I have to admit, I'm not one of the people who read every single book King has ever written, but I've read enough of them and I've always like his styI have to admit, I'm not one of the people who read every single book King has ever written, but I've read enough of them and I've always like his style and the way he can make a story come alive and his characters breathe. He can make you fall in love with the characters or hate them or fear them... he can just make you feel stuff. Usually stuff that make you think twice before you go to the bathroom at night.
Stephen King is a big deal in the world of literature, which is why, weeks before this book came out in the Czech Republic, people were asking about it. And I felt intrigued. Like I said, I haven't read all his books and I don't sit around waiting for his next to come out. But when you hear about something so much, you start to wonder.
Well, no, no it's not. I already knew that when I started reading it. I knew it was one of King's non-supernatural books and I was ok with it. I read Misery and I loved it, so I should like this, right?
As you can see from my rating, wrong.
I would love to say that it was amazing and it deserves the aclaims and the Goodreads choice award and all that. The truth is, the only reason I can imagine for this book winning that award is that people voted for the author not for the book.
One thing I remember I felt throughout most of the book was confusion. I wasn't sure what it was that King wanted to write. It wasn't a crime novel, it wasn't horror, there wasn't much mystery in that either. The only theory I came with was that King noticed the rise in popularity of the nordic crime thriller genre and wanted to have his share in the trend. The result is a novel that is average in its genre and far below average in King's bibliography.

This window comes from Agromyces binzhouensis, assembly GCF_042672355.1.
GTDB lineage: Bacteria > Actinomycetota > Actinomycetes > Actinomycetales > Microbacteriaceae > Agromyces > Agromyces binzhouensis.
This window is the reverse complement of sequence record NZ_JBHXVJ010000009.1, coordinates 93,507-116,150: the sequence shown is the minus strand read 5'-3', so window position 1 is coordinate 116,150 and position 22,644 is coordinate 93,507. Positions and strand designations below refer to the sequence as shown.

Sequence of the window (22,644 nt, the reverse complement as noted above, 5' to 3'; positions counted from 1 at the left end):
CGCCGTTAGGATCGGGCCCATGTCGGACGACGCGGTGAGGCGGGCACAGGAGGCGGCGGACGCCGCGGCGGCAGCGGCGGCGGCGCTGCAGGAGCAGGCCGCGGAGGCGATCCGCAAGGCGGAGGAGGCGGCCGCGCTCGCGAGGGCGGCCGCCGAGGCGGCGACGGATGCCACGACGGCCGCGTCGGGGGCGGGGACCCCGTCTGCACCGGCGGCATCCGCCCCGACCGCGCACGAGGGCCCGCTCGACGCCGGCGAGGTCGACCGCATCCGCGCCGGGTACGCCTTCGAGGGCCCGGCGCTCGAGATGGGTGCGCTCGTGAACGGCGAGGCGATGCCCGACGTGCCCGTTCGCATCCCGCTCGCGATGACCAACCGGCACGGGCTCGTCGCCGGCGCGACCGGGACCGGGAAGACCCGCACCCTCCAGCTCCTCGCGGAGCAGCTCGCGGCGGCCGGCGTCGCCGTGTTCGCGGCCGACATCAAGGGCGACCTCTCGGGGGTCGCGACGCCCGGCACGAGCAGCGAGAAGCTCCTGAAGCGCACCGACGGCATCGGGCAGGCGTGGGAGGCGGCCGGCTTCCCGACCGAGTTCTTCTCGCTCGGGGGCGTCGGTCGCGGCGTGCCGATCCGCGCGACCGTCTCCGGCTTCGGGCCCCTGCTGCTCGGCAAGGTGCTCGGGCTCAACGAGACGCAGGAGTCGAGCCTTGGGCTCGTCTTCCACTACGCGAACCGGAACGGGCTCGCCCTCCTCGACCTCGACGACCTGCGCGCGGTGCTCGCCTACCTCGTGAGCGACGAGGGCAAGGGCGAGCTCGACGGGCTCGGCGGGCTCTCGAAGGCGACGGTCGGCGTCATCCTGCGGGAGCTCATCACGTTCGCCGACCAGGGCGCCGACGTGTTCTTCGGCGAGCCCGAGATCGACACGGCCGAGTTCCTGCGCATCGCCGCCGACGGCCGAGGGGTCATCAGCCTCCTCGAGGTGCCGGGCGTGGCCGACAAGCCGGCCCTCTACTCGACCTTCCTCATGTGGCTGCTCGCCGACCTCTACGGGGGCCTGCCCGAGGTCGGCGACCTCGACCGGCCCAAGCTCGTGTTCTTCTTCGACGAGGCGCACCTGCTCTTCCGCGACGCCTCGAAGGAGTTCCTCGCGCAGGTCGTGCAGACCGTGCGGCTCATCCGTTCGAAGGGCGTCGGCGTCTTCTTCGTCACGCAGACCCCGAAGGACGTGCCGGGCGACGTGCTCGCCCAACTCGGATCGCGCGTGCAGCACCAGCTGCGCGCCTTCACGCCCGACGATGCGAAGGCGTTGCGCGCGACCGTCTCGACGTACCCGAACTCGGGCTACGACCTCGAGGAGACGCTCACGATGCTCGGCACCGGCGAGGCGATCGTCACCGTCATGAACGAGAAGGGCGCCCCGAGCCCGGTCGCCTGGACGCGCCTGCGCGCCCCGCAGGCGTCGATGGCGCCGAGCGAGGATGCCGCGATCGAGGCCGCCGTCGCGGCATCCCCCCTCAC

It was not a complete disaster, but I'm bitter. And there are other feelings that made me give the book only two stars, which I will relate in a minute.
There are three main things I usually notice in a novel and I think it's very similar for most people. I notice the plot, the characters and the style.
The style was one of the more pleasant things about this book. I was a bit taken aback with the use of a present tense for a 3rd person narrative, but it was mostly because I'm not that used to it. King switched into past tense when he wrote flashbacks, which was something I really liked. It's neat.
King has a way of using words that fit the mood of the narrative and I felt like he did good with it in this book too, though there were some parts, especially when talking about technology, when the speech of the character felt forced and unrealistic. Another this was that they blabbed out a lot of unnecessary things that had nothing to do with the story and I had no idea why it was they were talking about it. Maybe King was trying to show how people can switch from one thought to another when they're talking, but it didn't work when he wrote that down. It didn't work at all.
While we're talking about forced things that didn't work, I don't know what's the deal with King and the LGBT community, but there was a lot of weird, off sentences that mentioned gay people. It mostly felt like someone told King he should put something about gay people there because it's a big topic now or something, so he went back to the text and randomly added thoughts about how someone was gay to the characters' minds. And the most clichéd lesbian character ever.